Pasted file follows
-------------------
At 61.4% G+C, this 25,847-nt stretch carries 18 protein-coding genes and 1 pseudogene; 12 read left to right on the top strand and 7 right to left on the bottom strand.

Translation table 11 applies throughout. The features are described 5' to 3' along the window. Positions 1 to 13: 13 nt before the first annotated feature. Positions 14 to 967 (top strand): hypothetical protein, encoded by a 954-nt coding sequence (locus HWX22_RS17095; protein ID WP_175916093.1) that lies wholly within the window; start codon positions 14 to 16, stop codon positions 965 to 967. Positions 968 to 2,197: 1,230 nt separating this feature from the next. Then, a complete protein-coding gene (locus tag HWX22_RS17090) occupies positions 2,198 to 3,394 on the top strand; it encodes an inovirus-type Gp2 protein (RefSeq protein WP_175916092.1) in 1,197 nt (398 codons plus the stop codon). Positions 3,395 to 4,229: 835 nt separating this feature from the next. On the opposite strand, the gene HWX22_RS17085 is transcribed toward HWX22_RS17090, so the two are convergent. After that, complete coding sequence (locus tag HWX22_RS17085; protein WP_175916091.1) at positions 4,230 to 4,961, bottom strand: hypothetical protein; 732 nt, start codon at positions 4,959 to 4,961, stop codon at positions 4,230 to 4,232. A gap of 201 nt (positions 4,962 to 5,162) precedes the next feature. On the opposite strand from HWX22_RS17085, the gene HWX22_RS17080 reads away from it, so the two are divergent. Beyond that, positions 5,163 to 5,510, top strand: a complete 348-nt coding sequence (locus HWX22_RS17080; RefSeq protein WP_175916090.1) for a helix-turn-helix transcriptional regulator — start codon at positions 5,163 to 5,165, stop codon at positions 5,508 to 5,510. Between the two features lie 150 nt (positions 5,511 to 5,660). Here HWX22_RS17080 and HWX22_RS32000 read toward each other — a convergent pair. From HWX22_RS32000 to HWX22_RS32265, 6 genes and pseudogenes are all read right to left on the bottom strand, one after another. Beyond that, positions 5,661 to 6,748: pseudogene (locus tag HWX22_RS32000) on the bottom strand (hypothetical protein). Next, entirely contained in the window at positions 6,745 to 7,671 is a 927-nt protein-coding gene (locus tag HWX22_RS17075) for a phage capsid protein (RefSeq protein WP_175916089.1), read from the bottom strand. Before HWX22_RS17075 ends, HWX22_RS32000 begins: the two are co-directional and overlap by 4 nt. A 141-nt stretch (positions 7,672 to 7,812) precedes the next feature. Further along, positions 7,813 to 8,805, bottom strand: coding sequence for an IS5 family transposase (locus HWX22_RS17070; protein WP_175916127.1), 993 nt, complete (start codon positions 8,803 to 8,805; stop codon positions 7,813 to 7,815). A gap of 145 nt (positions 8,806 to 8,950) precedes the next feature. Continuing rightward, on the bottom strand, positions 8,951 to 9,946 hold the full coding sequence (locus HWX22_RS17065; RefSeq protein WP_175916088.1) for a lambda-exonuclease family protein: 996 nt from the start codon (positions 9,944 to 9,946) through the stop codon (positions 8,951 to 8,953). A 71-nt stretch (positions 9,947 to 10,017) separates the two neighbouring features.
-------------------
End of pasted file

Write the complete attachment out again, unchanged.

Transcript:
At 61.4% G+C, this 25,847-nt stretch carries 18 protein-coding genes and 1 pseudogene; 12 read left to right on the top strand and 7 right to left on the bottom strand.

Translation table 11 applies throughout. The features are described 5' to 3' along the window. Positions 1 to 13: 13 nt before the first annotated feature. Positions 14 to 967 (top strand): hypothetical protein, encoded by a 954-nt coding sequence (locus HWX22_RS17095; protein ID WP_175916093.1) that lies wholly within the window; start codon positions 14 to 16, stop codon positions 965 to 967. Positions 968 to 2,197: 1,230 nt separating this feature from the next. Then, a complete protein-coding gene (locus tag HWX22_RS17090) occupies positions 2,198 to 3,394 on the top strand; it encodes an inovirus-type Gp2 protein (RefSeq protein WP_175916092.1) in 1,197 nt (398 codons plus the stop codon). Positions 3,395 to 4,229: 835 nt separating this feature from the next. On the opposite strand, the gene HWX22_RS17085 is transcribed toward HWX22_RS17090, so the two are convergent. After that, complete coding sequence (locus tag HWX22_RS17085; protein WP_175916091.1) at positions 4,230 to 4,961, bottom strand: hypothetical protein; 732 nt, start codon at positions 4,959 to 4,961, stop codon at positions 4,230 to 4,232. A gap of 201 nt (positions 4,962 to 5,162) precedes the next feature. On the opposite strand from HWX22_RS17085, the gene HWX22_RS17080 reads away from it, so the two are divergent. Beyond that, positions 5,163 to 5,510, top strand: a complete 348-nt coding sequence (locus HWX22_RS17080; RefSeq protein WP_175916090.1) for a helix-turn-helix transcriptional regulator — start codon at positions 5,163 to 5,165, stop codon at positions 5,508 to 5,510. Between the two features lie 150 nt (positions 5,511 to 5,660). Here HWX22_RS17080 and HWX22_RS32000 read toward each other — a convergent pair. From HWX22_RS32000 to HWX22_RS32265, 6 genes and pseudogenes are all read right to left on the bottom strand, one after another. Beyond that, positions 5,661 to 6,748: pseudogene (locus tag HWX22_RS32000) on the bottom strand (hypothetical protein). Next, entirely contained in the window at positions 6,745 to 7,671 is a 927-nt protein-coding gene (locus tag HWX22_RS17075) for a phage capsid protein (RefSeq protein WP_175916089.1), read from the bottom strand. Before HWX22_RS17075 ends, HWX22_RS32000 begins: the two are co-directional and overlap by 4 nt. A 141-nt stretch (positions 7,672 to 7,812) precedes the next feature. Further along, positions 7,813 to 8,805, bottom strand: coding sequence for an IS5 family transposase (locus HWX22_RS17070; protein WP_175916127.1), 993 nt, complete (start codon positions 8,803 to 8,805; stop codon positions 7,813 to 7,815). A gap of 145 nt (positions 8,806 to 8,950) precedes the next feature. Continuing rightward, on the bottom strand, positions 8,951 to 9,946 hold the full coding sequence (locus HWX22_RS17065; RefSeq protein WP_175916088.1) for a lambda-exonuclease family protein: 996 nt from the start codon (positions 9,944 to 9,946) through the stop codon (positions 8,951 to 8,953). A 71-nt stretch (positions 9,947 to 10,017) separates the two neighbouring features.